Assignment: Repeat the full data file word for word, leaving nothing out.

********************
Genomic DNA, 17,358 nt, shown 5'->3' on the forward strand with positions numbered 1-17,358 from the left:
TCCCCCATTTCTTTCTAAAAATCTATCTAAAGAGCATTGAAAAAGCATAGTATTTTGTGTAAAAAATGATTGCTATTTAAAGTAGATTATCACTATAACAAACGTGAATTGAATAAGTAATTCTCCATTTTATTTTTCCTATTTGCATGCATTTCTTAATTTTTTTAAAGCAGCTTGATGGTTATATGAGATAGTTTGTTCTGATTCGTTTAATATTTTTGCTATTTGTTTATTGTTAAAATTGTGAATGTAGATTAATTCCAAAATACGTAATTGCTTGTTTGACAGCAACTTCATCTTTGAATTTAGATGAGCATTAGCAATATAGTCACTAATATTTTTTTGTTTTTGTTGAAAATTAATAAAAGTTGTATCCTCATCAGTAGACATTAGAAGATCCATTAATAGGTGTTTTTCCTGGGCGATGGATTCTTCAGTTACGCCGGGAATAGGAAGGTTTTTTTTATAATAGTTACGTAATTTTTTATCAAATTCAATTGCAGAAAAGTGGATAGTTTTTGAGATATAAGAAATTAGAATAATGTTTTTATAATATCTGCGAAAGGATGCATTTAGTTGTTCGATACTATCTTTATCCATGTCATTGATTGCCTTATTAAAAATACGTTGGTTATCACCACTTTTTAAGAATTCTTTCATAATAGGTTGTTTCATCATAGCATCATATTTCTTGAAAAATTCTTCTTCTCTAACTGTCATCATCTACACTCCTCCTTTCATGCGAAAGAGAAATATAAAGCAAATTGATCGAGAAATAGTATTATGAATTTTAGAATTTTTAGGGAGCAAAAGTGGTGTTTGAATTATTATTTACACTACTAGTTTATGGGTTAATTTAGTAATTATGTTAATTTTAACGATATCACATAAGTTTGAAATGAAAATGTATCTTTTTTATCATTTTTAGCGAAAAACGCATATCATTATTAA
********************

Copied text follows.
Genomic DNA, 17,358 nt, shown 5'->3' on the forward strand with positions numbered 1-17,358 from the left:
TCCCCCATTTCTTTCTAAAAATCTATCTAAAGAGCATTGAAAAAGCATAGTATTTTGTGTAAAAAATGATTGCTATTTAAAGTAGATTATCACTATAACAAACGTGAATTGAATAAGTAATTCTCCATTTTATTTTTCCTATTTGCATGCATTTCTTAATTTTTTTAAAGCAGCTTGATGGTTATATGAGATAGTTTGTTCTGATTCGTTTAATATTTTTGCTATTTGTTTATTGTTAAAATTGTGAATGTAGATTAATTCCAAAATACGTAATTGCTTGTTTGACAGCAACTTCATCTTTGAATTTAGATGAGCATTAGCAATATAGTCACTAATATTTTTTTGTTTTTGTTGAAAATTAATAAAAGTTGTATCCTCATCAGTAGACATTAGAAGATCCATTAATAGGTGTTTTTCCTGGGCGATGGATTCTTCAGTTACGCCGGGAATAGGAAGGTTTTTTTTATAATAGTTACGTAATTTTTTATCAAATTCAATTGCAGAAAAGTGGATAGTTTTTGAGATATAAGAAATTAGAATAATGTTTTTATAATATCTGCGAAAGGATGCATTTAGTTGTTCGATACTATCTTTATCCATGTCATTGATTGCCTTATTAAAAATACGTTGGTTATCACCACTTTTTAAGAATTCTTTCATAATAGGTTGTTTCATCATAGCATCATATTTCTTGAAAAATTCTTCTTCTCTAACTGTCATCATCTACACTCCTCCTTTCATGCGAAAGAGAAATATAAAGCAAATTGATCGAGAAATAGTATTATGAATTTTAGAATTTTTAGGGAGCAAAAGTGGTGTTTGAATTATTATTTACACTACTAGTTTATGGGTTAATTTAGTAATTATGTTAATTTTAACGATATCACATAAGTTTGAAATGAAAATGTATCTTTTTTATCATTTTTAGCGAAAAACGCATATCATTATTAA